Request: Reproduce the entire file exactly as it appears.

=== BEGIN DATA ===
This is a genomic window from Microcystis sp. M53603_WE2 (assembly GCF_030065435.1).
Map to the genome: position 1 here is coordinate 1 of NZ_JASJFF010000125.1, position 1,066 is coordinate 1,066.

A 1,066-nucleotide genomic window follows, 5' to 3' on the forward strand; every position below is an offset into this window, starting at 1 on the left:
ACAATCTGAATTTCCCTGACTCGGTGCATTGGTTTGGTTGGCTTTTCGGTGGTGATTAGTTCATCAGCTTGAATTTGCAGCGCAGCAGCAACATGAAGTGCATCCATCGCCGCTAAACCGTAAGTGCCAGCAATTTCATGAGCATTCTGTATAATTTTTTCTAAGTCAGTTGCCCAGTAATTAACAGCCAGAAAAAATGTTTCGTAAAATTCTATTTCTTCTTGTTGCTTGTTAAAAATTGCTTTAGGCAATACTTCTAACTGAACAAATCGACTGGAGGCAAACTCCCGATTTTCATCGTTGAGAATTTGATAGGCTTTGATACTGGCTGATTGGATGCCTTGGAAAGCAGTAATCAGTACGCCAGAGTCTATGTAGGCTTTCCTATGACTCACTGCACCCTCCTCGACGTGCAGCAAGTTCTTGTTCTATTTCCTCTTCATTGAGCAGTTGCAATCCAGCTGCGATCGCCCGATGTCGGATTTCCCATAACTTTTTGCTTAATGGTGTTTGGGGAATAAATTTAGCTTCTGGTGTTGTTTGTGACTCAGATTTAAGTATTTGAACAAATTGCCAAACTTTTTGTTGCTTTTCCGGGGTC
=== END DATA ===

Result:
This is a genomic window from Microcystis sp. M53603_WE2 (assembly GCF_030065435.1).
Map to the genome: position 1 here is coordinate 1 of NZ_JASJFF010000125.1, position 1,066 is coordinate 1,066.

A 1,066-nucleotide genomic window follows, 5' to 3' on the forward strand; every position below is an offset into this window, starting at 1 on the left:
ACAATCTGAATTTCCCTGACTCGGTGCATTGGTTTGGTTGGCTTTTCGGTGGTGATTAGTTCATCAGCTTGAATTTGCAGCGCAGCAGCAACATGAAGTGCATCCATCGCCGCTAAACCGTAAGTGCCAGCAATTTCATGAGCATTCTGTATAATTTTTTCTAAGTCAGTTGCCCAGTAATTAACAGCCAGAAAAAATGTTTCGTAAAATTCTATTTCTTCTTGTTGCTTGTTAAAAATTGCTTTAGGCAATACTTCTAACTGAACAAATCGACTGGAGGCAAACTCCCGATTTTCATCGTTGAGAATTTGATAGGCTTTGATACTGGCTGATTGGATGCCTTGGAAAGCAGTAATCAGTACGCCAGAGTCTATGTAGGCTTTCCTATGACTCACTGCACCCTCCTCGACGTGCAGCAAGTTCTTGTTCTATTTCCTCTTCATTGAGCAGTTGCAATCCAGCTGCGATCGCCCGATGTCGGATTTCCCATAACTTTTTGCTTAATGGTGTTTGGGGAATAAATTTAGCTTCTGGTGTTGTTTGTGACTCAGATTTAAGTATTTGAACAAATTGCCAAACTTTTTGTTGCTTTTCCGGGGTC